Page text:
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22 of 23 people found the following review helpful
5.0 out of 5 stars Brilliant 5 Dec. 2009
Format:Paperback|Verified Purchase
I have just read this in one long run during a very long day of train journeys. I found it absolutely riveting. I love the fact that Wallander is an ordinary, imperfect man. He tries to do the right thing but doesn't always manage it. As the story progresses we can see him become more and more mentally and physically exhausted. When he gets too tired he drinks too much and almost mucks things up, pulling things back at the last moment. The setting in Latvia-with its atmosphere of menace and not being able to fully trust anyone is fascinating.It doesn't matter that the Iron Curtain has come down-there are still plenty of countries like this around. Highly recommended.
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4 of 4 people found the following review helpful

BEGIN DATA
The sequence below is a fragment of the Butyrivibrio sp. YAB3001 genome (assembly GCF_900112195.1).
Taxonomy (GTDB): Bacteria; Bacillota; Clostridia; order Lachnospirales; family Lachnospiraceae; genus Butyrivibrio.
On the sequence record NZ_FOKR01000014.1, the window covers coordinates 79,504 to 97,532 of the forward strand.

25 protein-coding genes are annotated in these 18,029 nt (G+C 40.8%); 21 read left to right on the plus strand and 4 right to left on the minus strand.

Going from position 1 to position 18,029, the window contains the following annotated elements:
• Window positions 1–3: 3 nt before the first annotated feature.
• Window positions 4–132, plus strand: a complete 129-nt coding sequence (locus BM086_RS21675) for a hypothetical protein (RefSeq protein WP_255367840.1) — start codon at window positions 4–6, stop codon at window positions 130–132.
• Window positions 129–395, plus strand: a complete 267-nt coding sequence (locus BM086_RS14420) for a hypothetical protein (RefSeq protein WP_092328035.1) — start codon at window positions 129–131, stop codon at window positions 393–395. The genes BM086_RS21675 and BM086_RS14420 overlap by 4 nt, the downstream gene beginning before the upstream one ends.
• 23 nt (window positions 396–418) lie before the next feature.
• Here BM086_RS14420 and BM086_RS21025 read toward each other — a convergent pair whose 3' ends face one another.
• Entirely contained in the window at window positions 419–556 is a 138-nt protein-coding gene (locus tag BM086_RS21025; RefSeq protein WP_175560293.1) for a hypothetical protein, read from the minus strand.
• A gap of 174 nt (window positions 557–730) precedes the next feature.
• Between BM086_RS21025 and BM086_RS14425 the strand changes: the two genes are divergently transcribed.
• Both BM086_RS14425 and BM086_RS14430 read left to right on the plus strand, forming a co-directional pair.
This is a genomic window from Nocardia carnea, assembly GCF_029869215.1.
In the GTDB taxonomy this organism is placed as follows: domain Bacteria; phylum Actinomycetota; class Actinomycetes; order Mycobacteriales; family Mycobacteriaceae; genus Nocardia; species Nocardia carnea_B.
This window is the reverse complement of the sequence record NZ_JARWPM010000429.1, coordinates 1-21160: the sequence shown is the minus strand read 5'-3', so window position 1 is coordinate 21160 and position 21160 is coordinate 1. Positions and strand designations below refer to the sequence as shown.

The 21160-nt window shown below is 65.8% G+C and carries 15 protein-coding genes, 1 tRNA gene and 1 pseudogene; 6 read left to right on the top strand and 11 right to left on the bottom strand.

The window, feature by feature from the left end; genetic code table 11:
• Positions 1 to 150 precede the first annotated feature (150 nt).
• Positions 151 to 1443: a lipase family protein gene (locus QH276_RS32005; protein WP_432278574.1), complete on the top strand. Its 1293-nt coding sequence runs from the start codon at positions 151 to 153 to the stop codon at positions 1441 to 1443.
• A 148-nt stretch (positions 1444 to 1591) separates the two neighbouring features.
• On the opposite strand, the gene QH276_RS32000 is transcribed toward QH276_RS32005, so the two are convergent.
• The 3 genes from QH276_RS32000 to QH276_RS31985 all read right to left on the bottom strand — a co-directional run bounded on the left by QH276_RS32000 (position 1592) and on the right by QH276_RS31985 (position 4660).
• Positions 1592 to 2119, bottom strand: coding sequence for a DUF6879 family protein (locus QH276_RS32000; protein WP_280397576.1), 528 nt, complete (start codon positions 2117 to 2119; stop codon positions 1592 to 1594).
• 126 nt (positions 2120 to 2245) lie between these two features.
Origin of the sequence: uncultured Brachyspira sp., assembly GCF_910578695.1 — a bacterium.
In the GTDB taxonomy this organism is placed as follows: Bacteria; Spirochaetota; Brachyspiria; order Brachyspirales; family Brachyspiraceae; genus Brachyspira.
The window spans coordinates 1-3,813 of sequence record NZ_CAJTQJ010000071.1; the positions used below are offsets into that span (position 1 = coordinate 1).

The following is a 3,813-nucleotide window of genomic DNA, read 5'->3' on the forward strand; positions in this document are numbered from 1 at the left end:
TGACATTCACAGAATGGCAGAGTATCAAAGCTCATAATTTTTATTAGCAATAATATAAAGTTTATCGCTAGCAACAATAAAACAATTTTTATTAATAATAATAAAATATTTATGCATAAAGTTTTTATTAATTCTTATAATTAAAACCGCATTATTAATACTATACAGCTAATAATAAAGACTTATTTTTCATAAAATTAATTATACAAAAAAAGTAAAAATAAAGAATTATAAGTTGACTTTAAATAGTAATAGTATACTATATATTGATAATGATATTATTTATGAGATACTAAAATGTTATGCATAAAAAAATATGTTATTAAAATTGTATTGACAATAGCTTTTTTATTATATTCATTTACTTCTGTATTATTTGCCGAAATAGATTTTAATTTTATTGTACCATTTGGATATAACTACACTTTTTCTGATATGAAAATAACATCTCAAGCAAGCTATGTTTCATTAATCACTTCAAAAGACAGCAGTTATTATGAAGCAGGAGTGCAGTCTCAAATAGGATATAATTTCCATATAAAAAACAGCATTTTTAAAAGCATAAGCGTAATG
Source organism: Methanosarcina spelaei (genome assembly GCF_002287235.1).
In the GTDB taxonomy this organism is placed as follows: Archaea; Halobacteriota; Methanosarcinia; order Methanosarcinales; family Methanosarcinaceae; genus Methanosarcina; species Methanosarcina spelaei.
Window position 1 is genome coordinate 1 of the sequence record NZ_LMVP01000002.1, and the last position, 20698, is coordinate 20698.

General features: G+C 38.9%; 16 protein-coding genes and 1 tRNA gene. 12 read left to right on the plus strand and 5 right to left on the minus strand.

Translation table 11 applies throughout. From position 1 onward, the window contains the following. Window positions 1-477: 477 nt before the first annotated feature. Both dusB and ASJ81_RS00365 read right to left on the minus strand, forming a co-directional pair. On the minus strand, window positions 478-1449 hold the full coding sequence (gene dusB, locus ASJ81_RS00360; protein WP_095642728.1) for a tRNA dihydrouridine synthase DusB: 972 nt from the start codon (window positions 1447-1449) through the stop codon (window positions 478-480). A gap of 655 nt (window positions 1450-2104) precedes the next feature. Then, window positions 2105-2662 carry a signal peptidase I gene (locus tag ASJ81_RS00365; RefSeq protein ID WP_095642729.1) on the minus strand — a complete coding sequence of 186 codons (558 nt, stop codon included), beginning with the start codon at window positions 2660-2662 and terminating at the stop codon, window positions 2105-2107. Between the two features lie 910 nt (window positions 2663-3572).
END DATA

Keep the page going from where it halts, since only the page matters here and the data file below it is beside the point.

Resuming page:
5.0 out of 5 stars An unusual adventure for Inspector Wallander 23 April 2010
By Bluebell TOP 500 REVIEWER
Format:Paperback|Verified Purchase
I've only recently discovered this splendid Wallander series of books and have been reading them out of chronological order so some of the consequences of this story were revealed in a book I'd already read The Man Who Smiled but this didn't spoil my enjoyment of an exciting narrative. Henning Mankell has created an interesting and complex man in Wallander and has so far avoided his stories falling into a predictable pattern other than that there's usually a paging-turning climax in which Wallander is pitted against the baddies and often as not he is operating outwith accepted police-protocol. As with the The White Lioness much of The Dogs of Riga, as the title implies, is set out of Sweden and, although there is a crime at the centre of the latter book, it is more a thriller than a detective story with Wallander acting unofficially in Latvia trying to sort out a covered-up murder that he no longer has authority to investigate and so is completely out on a limb and vulnerable. It's a very atmospheric book and gets over the claustrophobic and soul-destroying life for ordinary people in a totalitarian state.
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26 of 28 people found the following review helpful
5.0 out of 5 stars Growing Quality 27 Jan. 2005